Breast implant-associated anaplastic large cell lymphoma (BIA-ALCL) is a rare cancer of the immune system. BIA-ALCL has been closely linked with textured surface breast implants.
What Causes BIA-ALCL?
While BIA-ALCL is rare, it is very serious and potentially fatal if not treated properly. According to this December 2020 article, “Etiology of Breast Implant-Associated Anaplastic Large Cell Lymphoma (BIA-ALCL): Current Directions in Research“, the U.S. currently has a lifetime risk of about 1 per 30,000 women with textured implants. The article gives several proposed triggers for the disease:
Proposed triggers for the development of malignancy include mechanical friction, silicone implant shell particulates, silicone leachables, and bacteria. Of these, the bacterial hypothesis has received significant attention, supported by a plausible biologic model.
The bacterial hypothesis is currently the most accepted and developed hypothesis for the cause of BIA-ALCL. In short, essentially a biofilm containing harmful bacteria forms on top of the implant, eliciting an inflammatory immune response. As a result, this causes a malignant transformation of cells resulting in BIA-ALCL.
Implant Removal Case Studies
A study of 18 cases that involved implant removal and capsulectomy at the Memorial Sloan Kettering Cancer Center examined the relationship between breast implants and BIA-ALCL. Out of the 18 cases, 16 received the implants for reconstructive purposes after breast cancer. Additionally, two individuals received breast implants for cosmetic reasons.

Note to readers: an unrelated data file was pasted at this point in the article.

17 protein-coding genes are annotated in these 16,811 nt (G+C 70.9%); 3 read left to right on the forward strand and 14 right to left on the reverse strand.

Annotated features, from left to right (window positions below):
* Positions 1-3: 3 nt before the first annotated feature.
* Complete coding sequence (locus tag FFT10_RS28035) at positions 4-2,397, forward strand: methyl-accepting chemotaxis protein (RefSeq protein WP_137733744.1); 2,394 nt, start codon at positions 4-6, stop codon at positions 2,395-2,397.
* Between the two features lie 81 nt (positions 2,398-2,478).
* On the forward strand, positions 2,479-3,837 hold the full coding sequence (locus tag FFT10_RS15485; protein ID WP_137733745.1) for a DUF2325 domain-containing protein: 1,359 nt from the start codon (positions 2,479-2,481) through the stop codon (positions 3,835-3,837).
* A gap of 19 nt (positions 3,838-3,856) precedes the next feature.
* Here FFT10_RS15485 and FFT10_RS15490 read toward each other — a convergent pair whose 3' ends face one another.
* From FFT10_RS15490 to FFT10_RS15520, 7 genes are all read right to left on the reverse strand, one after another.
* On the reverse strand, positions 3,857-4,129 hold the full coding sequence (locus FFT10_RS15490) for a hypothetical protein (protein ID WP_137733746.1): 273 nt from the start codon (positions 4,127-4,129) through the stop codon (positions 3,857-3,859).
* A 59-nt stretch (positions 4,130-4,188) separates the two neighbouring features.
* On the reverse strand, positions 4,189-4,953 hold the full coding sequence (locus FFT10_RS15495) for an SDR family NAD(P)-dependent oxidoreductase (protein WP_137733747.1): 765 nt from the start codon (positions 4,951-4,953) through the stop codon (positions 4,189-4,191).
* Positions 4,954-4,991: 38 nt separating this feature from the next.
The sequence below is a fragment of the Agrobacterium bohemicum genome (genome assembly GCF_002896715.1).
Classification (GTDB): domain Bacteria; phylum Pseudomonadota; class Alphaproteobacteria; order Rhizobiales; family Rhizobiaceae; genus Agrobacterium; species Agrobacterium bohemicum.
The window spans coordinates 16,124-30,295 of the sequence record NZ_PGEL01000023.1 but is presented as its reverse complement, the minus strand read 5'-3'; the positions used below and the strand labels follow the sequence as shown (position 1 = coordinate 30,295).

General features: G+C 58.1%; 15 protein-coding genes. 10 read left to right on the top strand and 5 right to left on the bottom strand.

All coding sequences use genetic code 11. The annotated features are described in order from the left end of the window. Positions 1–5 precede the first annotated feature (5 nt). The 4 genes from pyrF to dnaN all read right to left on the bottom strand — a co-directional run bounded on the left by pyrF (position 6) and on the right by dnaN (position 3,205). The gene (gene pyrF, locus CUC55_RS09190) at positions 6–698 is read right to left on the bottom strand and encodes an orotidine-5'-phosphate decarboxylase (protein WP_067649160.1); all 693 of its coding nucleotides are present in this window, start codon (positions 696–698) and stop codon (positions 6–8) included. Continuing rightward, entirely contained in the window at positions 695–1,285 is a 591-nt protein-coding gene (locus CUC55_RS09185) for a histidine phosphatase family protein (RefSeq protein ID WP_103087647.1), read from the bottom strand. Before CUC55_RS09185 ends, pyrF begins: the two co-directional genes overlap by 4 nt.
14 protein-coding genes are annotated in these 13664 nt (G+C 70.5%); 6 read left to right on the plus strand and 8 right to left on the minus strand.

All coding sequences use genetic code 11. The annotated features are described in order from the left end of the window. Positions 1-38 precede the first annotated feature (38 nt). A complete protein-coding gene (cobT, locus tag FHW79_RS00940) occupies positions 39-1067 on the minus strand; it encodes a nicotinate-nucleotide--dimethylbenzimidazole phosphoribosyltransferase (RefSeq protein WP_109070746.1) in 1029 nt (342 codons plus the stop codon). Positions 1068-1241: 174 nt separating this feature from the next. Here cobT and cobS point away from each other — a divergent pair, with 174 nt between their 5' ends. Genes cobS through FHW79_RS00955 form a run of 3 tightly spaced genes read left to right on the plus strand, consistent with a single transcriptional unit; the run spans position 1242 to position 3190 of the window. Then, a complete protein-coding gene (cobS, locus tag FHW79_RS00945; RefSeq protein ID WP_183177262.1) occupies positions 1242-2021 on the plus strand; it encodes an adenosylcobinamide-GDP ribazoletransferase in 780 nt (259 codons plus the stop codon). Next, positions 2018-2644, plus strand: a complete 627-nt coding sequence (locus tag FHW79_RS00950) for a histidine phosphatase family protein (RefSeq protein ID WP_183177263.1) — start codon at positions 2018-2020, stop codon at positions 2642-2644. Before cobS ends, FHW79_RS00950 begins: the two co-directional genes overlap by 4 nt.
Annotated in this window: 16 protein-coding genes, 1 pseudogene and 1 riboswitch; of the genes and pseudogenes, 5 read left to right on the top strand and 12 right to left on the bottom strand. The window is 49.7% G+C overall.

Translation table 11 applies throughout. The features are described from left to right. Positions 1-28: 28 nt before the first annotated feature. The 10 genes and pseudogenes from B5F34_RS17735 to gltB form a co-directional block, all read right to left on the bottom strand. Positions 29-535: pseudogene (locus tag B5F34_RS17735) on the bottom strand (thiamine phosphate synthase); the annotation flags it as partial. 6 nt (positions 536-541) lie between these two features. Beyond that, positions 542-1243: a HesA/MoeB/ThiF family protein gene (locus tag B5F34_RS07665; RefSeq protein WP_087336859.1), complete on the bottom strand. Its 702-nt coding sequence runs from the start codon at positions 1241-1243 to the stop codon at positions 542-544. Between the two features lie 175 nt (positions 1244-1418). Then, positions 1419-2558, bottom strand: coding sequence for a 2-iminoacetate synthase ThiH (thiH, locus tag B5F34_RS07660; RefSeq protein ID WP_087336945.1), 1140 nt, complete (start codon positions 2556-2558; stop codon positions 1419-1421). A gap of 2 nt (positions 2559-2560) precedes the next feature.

According to this November 2020 article, “Clinical Characteristics and Follow-up Post-Surgery of Women with BIA-ALCL Operated at a Single Institution“, the breast implants varied in characteristics, although treatment remained the same for all women:
18/18 (100%) silicone surface, 17/18 (94%) had a biocell textured surface, 1/18 (6%) unknown surface, 9/18 (50%) silicone filled, and 9/18 (50%) saline filled.
BIA-ALCL presented as effusion in 14/18 (78%) of cases, mass in 3/18 (17%) of cases, and PET+ intramammary lymphadenopathy in 1/18 (6%). Pre-surgery, cases were assessed with PET/CT in 15/18 (83%), US in 15/18 (83%) and MR in 7/18 (39%).
Initial treatment was implant removal and capsulectomy for all women, with removal of all the implants in place.
Furthermore, out of these patients, the overall survival rate was 94% at two years. Overall progression-free survival was at 89% for two years. The data seemed to support the importance of adequate surgery in treating patients with BIA-ALCL or other seroma-confined diseases.
As always, we will continue to monitor the worldwide issues surrounding breast implants and BIA-ALCL. We will provide you with any new or relevant information.
We encourage you to visit our Breast Implants Lymphoma Cancer page on our website for more information. Please submit a free case evaluation if you or someone you know has been diagnosed with BIA-ALCL.
Written by: Lauren Schwab, Legal Assistant
Law Offices of Thomas J. Lamb, P.A.